'Sun standing still': Why do we celebrate the solstice?

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Say goodbye to shorter days, and ever so slowly start to welcome back more sun as the winter solstice arrives on Thursday.

What is the winter solstice, and why do we have it?

It usually occurs on or around the December 21 of each year. North of the Arctic Circle - at 66.5 degrees north latitude - the sun never rises, and darkness prevails as the Earth rotates on its axis.

While the shortest day can be kind of a bummer, it has a little silver lining: It means that from here, sunlight will stick around longer and longer.

The Google Doodle is available for most countries within the Northern Hemisphere since the Southern Hemisphere is experiencing its summer solstice.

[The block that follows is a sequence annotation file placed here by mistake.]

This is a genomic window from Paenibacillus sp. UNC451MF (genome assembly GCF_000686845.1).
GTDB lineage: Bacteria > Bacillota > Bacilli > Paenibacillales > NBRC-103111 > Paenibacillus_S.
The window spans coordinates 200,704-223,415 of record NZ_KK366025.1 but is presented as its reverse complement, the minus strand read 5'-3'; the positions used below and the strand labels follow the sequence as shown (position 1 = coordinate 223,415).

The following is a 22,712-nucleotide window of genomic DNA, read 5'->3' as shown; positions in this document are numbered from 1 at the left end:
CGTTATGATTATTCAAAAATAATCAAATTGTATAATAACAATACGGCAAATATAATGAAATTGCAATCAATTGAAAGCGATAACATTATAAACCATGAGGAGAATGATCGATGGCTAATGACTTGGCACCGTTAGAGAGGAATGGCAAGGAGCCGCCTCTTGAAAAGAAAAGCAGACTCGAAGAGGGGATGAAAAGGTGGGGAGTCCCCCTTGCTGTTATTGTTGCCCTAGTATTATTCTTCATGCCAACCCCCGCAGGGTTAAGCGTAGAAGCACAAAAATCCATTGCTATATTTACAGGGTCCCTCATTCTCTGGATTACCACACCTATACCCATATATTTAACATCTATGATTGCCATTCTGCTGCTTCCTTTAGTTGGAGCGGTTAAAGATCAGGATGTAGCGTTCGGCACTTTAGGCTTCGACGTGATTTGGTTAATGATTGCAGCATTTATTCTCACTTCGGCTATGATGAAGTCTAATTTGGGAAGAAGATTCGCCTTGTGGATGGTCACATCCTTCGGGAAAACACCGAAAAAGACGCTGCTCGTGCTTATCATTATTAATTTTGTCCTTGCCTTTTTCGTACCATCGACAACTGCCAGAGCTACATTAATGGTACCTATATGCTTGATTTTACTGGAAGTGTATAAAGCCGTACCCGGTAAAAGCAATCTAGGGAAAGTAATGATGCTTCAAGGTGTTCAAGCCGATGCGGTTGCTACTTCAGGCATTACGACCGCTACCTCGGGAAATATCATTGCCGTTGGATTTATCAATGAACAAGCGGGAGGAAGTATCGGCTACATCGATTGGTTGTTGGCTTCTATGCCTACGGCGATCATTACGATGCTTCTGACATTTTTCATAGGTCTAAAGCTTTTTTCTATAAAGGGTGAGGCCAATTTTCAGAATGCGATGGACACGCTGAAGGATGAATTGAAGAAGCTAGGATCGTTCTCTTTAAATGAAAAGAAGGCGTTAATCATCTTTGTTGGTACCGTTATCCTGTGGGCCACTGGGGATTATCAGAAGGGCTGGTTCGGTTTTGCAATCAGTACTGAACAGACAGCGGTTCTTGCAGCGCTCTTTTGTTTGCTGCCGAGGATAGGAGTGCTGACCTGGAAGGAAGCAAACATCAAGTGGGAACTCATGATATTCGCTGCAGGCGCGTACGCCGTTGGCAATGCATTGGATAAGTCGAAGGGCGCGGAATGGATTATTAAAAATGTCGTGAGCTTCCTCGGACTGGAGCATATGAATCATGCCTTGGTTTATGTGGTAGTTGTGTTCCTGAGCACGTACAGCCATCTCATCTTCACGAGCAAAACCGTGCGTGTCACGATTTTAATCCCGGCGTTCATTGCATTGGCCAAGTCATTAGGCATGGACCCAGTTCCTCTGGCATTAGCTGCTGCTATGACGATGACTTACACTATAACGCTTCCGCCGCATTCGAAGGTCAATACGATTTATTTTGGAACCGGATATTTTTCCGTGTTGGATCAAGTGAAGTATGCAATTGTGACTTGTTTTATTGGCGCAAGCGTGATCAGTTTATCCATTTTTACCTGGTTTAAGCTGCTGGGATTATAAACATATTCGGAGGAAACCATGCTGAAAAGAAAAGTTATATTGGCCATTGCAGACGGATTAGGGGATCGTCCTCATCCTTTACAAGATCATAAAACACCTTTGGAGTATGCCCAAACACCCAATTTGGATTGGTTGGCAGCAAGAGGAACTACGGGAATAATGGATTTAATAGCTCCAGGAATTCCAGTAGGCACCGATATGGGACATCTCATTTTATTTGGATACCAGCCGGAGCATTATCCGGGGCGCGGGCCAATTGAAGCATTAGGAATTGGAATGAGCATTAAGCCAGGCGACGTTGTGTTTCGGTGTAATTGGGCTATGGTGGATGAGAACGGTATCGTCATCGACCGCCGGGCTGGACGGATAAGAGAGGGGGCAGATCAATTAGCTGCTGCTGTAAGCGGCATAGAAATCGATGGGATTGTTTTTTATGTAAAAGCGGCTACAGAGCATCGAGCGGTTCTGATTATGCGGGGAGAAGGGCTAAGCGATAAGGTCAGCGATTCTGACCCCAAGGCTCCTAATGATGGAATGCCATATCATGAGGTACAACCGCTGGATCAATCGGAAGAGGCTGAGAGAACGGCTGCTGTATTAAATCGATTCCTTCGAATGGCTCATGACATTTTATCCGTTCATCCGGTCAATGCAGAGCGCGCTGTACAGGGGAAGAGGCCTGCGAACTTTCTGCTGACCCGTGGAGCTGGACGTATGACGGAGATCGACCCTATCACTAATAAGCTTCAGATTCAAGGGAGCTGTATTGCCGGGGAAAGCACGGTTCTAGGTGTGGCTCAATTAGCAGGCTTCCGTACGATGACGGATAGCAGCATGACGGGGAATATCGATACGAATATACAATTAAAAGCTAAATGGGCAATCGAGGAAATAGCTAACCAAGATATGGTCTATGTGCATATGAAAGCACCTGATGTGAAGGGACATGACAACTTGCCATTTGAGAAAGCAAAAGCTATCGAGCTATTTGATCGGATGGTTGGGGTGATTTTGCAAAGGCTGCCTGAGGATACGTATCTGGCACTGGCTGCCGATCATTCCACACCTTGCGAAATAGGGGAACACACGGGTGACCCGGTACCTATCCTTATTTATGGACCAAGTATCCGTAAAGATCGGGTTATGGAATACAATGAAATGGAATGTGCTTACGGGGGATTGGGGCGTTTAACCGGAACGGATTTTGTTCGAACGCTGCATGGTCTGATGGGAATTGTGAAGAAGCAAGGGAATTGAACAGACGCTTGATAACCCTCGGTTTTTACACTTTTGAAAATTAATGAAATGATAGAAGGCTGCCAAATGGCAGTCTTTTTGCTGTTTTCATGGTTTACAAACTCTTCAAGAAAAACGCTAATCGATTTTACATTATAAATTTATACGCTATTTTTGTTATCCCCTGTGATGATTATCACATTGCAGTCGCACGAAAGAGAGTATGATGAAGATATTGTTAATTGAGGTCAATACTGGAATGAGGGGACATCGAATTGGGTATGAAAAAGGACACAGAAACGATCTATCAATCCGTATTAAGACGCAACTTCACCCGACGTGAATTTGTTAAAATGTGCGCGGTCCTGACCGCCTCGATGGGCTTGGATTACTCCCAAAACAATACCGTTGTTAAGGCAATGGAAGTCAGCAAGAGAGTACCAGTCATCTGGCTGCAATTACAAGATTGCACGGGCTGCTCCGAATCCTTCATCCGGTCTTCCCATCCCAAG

The winter solstice, also known as Yule, Midwinter, marks the beginning of the astronomical winter, but it's not the coldest day of the year.

The sun will be up for just about 9 hours and 24 minutes on Thursday, and in the days immediately before and after the solstice, too. Over the course of the year, Google Doodles remind Googlers of everything from quantum mechanics physicists to Mexican folk dancers.

Stonehenge draws hundreds of people every year for the winter solstice.

Is the winter solstice the coldest day of the year?

Even the Christmas tree might have roots celebrating the solar event.

"It's an ad hoc celebration that brings together England's New Age Tribes (neo-druids, neo-pagans, Wiccans) with ordinary families, tourists, travelers and party people - 100's of them!"

All this means the United Kingdom experienced a late sunrise at 8.04am this morning and will see an early sunset at 3.53pm this afternoon. "Ancient structures that allow you to track the shifting position of the sun between its extremes are found all over the world".